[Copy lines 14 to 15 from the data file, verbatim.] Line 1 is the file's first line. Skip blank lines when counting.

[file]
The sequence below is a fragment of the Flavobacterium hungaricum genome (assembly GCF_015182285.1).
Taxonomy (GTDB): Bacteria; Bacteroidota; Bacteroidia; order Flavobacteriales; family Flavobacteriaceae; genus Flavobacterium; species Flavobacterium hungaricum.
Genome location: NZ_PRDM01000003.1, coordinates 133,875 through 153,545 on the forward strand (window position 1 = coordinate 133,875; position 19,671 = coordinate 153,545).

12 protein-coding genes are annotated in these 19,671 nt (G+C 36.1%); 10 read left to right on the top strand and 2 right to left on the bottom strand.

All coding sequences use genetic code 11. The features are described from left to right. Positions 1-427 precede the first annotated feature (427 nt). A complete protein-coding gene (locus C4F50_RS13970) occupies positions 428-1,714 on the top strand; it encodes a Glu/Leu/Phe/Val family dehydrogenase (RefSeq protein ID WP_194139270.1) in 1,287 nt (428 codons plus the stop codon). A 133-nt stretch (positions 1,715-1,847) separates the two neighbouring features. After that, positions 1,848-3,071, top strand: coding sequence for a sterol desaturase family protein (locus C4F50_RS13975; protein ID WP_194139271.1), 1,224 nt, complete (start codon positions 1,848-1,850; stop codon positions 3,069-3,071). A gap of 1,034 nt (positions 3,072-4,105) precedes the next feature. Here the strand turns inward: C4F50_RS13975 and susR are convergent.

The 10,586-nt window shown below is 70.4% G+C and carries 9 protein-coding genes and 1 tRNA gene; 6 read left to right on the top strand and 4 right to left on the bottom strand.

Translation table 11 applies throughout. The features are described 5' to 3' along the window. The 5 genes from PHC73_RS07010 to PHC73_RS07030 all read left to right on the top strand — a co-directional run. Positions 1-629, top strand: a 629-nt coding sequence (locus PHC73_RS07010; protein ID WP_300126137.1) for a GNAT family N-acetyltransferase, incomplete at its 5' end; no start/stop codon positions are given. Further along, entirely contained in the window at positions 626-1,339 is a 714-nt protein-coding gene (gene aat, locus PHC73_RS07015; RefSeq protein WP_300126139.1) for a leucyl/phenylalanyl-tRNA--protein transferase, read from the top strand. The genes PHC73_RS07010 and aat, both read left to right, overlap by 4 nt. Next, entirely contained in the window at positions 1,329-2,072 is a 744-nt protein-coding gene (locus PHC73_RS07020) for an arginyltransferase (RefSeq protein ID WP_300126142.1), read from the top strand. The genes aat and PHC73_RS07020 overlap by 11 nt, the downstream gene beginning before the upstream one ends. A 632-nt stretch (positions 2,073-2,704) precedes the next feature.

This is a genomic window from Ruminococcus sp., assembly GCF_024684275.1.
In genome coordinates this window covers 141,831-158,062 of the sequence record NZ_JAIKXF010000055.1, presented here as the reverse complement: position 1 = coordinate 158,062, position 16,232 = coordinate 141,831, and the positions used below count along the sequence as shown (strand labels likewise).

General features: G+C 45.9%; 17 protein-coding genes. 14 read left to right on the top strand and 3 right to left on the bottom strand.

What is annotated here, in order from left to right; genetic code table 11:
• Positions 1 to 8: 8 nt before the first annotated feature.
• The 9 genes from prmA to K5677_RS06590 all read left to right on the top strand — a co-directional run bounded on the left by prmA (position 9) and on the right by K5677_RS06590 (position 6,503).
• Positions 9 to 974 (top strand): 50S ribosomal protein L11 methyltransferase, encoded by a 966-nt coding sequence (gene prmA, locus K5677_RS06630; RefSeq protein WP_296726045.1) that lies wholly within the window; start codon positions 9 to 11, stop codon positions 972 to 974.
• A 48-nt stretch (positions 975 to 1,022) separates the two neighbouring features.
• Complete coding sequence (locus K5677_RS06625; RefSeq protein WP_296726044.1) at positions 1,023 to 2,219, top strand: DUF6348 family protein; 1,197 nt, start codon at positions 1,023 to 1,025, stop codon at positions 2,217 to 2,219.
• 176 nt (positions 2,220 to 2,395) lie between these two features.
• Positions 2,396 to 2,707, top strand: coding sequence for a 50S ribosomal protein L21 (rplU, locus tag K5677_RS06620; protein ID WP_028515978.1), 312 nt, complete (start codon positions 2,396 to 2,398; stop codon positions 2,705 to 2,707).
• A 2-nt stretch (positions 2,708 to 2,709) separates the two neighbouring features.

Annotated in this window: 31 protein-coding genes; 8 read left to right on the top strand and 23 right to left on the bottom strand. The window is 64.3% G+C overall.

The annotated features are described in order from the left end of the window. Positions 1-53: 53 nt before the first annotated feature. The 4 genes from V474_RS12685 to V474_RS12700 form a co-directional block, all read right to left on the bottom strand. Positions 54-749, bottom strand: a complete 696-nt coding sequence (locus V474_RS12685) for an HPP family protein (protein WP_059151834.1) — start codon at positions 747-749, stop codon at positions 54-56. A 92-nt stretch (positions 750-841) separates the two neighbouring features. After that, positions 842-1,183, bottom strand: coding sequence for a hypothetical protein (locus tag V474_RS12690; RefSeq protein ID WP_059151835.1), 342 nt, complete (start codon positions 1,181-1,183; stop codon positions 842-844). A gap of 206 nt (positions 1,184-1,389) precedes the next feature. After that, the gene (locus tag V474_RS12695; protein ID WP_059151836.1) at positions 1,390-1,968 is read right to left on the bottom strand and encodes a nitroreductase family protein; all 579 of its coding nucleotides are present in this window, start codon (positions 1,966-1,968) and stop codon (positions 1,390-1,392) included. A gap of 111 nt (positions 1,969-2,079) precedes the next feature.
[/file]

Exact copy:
• Positions 9 to 974 (top strand): 50S ribosomal protein L11 methyltransferase, encoded by a 966-nt coding sequence (gene prmA, locus K5677_RS06630; RefSeq protein WP_296726045.1) that lies wholly within the window; start codon positions 9 to 11, stop codon positions 972 to 974.
• A 48-nt stretch (positions 975 to 1,022) separates the two neighbouring features.